The LaSalle Detention Center in Jena, Louisiana, a for-profit prison operated by the GEO Group. | Immigration Detention Justice Center
By C.J. Atkins / 08.18.2016
Private, for-profit prison companies are having a rough time on Wall Street today after a new memo from Deputy Attorney General Sally Yates was released that instructs federal officials not to renew private prison contracts and to “substantially reduce” the scope of those still in effect.
Yates’ statement signaled the Justice Department’s intention to completely phase out its reliance on the private prison industry, which as of December 2015 held over 22,000 federal inmates.
“This is the first step in the process of reducing – and ultimately ending – our use of privately-operated prisons,” she announced. A number of factors were cited for the decision, including the higher incidence of safety and security problems in private prisons and a general decline in the number of federal inmates.
The decision comes in the midst of a presidential campaign in which Democratic nominee Hillary Clinton has also been highly critical of the for-profit corrections industry. Pledging to “end the era of mass incarceration,” Clinton said in October that the U.S. government “should end private prisons and private detention centers.”
Today’s announcement by Yates is a big step toward that goal.
New report slams private corrections industry
In her memo, Yates cited a recent audit conducted by the Justice Department’s Office of the Inspector General which she said found that private prisons “simply do not provide the same level of correctional services, programs, and resources” as publicly-run facilities.
The report, just released, collected and analyzed data from 14 different privately-operated prisons and found that they “incurred more safety and security incidents per capita than comparable Bureau of Prisons (BOP) institutions,” including assaults. It also found that some prisons were improperly placing inmates in Special Housing Units (SHU), segregated housing which is supposed to only be used for disciplinary reasons.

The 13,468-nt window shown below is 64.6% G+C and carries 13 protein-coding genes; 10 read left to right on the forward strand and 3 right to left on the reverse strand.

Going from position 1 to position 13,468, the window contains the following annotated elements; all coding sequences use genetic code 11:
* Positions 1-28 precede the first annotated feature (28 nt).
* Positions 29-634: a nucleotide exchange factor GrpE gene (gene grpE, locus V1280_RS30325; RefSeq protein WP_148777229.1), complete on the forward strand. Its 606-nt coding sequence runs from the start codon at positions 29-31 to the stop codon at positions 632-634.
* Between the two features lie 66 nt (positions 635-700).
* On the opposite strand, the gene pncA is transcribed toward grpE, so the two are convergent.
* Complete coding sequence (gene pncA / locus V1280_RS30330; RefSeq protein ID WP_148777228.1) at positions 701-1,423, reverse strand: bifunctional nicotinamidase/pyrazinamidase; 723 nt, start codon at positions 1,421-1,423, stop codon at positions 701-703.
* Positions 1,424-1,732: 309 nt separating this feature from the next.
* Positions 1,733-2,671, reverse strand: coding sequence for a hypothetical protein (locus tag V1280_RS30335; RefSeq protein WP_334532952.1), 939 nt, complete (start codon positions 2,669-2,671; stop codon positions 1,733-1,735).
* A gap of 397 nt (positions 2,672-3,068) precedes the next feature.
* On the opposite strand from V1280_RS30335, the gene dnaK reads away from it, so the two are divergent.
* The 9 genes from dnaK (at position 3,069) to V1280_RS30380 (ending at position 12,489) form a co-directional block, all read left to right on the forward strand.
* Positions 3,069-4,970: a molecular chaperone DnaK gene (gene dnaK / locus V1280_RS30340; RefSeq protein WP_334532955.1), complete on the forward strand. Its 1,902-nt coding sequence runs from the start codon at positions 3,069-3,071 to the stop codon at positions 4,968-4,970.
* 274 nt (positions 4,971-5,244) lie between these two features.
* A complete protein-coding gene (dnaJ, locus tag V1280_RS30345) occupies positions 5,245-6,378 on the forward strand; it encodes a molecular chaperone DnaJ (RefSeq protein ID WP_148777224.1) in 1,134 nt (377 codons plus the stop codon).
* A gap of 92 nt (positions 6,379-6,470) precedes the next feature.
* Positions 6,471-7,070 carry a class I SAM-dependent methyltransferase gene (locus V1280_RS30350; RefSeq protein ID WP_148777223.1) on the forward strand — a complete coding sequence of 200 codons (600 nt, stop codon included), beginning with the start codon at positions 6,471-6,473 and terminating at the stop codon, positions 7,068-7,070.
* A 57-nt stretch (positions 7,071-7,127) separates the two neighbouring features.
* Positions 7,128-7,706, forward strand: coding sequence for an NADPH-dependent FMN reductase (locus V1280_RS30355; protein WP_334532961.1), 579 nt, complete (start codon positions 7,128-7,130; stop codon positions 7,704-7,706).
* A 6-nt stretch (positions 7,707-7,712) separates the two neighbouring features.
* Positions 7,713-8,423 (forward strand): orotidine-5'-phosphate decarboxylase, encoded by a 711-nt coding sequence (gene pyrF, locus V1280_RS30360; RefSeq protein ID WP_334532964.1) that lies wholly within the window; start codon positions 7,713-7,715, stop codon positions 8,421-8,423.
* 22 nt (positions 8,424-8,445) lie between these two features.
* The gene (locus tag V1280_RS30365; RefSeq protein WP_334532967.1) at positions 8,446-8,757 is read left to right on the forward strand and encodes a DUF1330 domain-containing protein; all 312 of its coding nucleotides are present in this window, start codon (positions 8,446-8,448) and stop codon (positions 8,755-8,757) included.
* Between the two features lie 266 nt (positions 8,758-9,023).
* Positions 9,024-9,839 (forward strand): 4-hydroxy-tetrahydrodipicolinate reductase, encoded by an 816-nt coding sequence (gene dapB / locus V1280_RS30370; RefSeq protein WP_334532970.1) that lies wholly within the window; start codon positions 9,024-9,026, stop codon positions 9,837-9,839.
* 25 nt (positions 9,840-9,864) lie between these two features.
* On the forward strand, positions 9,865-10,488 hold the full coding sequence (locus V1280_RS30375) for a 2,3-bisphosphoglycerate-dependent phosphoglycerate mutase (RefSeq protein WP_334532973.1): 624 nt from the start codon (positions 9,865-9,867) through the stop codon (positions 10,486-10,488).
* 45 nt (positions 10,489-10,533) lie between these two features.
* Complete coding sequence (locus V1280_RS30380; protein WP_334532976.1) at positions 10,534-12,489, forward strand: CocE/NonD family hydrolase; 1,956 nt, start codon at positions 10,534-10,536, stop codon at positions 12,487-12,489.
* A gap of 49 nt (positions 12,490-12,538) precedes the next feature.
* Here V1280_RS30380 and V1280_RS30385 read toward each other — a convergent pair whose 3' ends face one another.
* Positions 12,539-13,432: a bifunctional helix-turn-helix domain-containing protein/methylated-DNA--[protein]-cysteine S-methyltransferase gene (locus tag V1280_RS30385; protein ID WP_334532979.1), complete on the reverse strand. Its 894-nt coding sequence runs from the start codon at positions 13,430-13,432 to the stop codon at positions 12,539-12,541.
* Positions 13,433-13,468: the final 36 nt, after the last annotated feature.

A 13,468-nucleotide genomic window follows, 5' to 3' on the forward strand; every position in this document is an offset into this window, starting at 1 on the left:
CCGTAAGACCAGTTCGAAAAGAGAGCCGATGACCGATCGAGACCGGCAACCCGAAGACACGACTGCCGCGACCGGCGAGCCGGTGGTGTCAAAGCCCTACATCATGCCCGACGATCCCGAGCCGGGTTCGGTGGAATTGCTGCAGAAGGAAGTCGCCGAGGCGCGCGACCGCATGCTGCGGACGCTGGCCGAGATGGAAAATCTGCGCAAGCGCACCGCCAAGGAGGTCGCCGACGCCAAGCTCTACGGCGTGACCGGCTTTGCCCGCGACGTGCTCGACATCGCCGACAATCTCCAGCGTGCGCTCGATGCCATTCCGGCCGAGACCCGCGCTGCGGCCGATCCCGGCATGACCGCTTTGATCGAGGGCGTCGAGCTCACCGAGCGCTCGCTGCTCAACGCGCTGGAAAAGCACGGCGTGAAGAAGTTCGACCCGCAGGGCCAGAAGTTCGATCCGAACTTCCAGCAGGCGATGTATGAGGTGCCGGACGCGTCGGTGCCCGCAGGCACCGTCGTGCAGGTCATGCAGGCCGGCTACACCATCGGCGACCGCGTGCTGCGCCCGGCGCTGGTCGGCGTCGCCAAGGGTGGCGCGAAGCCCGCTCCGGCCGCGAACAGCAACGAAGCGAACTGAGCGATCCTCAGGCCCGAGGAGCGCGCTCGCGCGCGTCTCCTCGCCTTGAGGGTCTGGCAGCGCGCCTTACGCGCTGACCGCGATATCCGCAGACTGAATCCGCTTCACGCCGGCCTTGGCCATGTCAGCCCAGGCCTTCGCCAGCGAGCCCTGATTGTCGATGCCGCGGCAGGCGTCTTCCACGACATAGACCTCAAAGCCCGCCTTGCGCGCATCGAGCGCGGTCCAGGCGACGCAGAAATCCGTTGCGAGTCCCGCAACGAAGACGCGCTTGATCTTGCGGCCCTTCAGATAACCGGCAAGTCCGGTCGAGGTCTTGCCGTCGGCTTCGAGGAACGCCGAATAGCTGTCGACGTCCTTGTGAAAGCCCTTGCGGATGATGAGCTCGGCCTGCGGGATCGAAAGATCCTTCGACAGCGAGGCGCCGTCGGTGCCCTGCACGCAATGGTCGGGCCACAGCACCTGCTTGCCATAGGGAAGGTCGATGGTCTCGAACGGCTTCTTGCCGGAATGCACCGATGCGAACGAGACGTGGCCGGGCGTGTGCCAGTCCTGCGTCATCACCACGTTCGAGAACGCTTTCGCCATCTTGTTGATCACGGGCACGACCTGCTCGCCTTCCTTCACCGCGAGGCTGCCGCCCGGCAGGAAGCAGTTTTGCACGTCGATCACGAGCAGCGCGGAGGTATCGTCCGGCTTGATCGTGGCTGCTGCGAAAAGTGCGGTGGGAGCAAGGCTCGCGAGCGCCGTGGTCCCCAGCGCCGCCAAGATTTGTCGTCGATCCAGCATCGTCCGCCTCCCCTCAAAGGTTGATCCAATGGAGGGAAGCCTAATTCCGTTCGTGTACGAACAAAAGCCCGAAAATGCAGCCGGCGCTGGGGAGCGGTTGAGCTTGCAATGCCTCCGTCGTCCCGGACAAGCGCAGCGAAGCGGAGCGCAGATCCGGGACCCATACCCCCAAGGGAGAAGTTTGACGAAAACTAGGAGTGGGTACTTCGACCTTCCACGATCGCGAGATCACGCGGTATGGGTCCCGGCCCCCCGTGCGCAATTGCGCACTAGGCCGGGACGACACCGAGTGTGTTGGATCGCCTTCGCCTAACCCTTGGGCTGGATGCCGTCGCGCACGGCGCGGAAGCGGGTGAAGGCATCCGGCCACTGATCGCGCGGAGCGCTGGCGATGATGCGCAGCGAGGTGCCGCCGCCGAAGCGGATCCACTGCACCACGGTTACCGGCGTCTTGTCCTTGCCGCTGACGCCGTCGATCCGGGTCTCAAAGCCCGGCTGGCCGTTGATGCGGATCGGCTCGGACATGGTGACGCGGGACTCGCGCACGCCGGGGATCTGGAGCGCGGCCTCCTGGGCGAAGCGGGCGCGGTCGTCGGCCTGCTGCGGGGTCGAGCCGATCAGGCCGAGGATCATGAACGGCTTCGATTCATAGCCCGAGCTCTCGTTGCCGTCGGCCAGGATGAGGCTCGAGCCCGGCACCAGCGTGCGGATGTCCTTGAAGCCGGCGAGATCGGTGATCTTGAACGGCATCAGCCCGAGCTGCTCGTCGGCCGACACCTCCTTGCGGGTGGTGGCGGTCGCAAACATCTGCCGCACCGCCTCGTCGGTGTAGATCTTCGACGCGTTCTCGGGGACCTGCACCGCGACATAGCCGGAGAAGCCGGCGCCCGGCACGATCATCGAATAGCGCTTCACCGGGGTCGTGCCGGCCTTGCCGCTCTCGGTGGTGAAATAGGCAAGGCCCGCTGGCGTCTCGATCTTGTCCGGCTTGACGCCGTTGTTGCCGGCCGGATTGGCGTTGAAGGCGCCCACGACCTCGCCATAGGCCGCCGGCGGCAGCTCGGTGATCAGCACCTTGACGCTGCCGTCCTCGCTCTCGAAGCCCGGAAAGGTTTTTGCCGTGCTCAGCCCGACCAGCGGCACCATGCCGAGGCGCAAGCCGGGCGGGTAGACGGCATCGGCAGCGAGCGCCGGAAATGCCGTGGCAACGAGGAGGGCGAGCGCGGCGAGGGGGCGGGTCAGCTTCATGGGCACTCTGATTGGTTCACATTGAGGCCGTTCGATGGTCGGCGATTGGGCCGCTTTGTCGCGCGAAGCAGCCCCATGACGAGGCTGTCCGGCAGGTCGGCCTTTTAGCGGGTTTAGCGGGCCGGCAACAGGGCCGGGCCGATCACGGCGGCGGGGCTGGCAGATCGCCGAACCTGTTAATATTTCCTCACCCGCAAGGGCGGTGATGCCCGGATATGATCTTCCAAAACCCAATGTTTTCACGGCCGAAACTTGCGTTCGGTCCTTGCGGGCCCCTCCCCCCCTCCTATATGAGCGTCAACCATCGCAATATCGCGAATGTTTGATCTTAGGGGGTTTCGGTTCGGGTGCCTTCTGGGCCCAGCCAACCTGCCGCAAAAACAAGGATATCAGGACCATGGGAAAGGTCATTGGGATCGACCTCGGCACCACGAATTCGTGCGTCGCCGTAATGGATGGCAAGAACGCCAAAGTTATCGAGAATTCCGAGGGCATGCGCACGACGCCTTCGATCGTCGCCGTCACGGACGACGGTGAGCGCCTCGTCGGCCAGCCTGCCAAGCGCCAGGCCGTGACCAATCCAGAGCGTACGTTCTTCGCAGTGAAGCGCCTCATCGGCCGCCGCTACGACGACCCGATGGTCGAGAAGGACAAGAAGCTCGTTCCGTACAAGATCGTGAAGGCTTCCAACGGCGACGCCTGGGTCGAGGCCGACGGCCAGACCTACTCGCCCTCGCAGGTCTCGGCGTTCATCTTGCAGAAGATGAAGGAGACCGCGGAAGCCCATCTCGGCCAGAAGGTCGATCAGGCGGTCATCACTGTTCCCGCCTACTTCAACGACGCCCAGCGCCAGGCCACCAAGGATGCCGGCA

Yates further critiqued for-profit prisons for failing to maintain the same level of “educational programs and job training” as those run directly by the BOP. Such programs, necessary for the achievement of lower recidivism rates, have not been replicated in the private prisons and should not be outsourced, she said.
Additionally, the Inspector General’s report noted a need for stricter verification procedures to confirm that inmates were receiving basic medical exams and immunizations in private facilities.
The audit highlighted many of the problems that arise when prisons and profits mix. It was silent, however, on another important aspect of mass incarceration in the United States: the disproportionate impact that it has on individuals and communities of color.
A study from the Pew Center on the States found that one out of every 106 white males over the age of 18 was behind bars, but for Hispanic men, the number jumped to one out of every 36. For African-American men, meanwhile, it was an astonishingly high 1 out of every 15 who were imprisoned. In some of the nation’s biggest cities, more than half of young black men are either currently in a correctional facility or carry a criminal record from a previous sentence.
The for-profit prison industry benefitted from the rapidly rising rates of incarceration that have characterized U.S. criminal justice policy since the 1980s. It has lobbied for longer sentences, advocated more restrictive rules to keep undocumented immigrants locked up, and pushed for “bed guarantees” in contracts which would force the government to supply them with a minimum number of inmates.
Phasing out the use of for-profit prisons at the federal level is an important first step toward the much bigger task of completely overhauling the criminal justice system in the United States.
Prison stocks slide as profit forecasts collapse
As of mid-afternoon Thursday, stocks for both prison companies were down by nearly 40 percent as investors bailed following the release of the Yates memo. Trading of their shares has been halted repeatedly throughout the day due to their volatility and the massive volumes being sold off.
With the loss of their biggest customer, both Corrections Corporation and GEO now face uncertain financial futures. They will still be able to rely on their contracts with state prisons, but the end of their U.S. government business will put a major hole in their balance sheets.
As existing federal contracts expire, it is unclear how the companies will be able to maintain current levels of profitability. Almost half of GEO’s profits, for instance, come from its dealings with the federal government.
Market analysts had marked it as a “stock to buy when Donald Trump is president” on expectations that the GOP nominee would increase detention rates, especially of immigrants. But now the company’s stock price is sliding even faster than Trump’s poll numbers.
It will be up to voters to decide whether the fates of Trump and the private, for-profit prison industry remain intertwined on Election Day.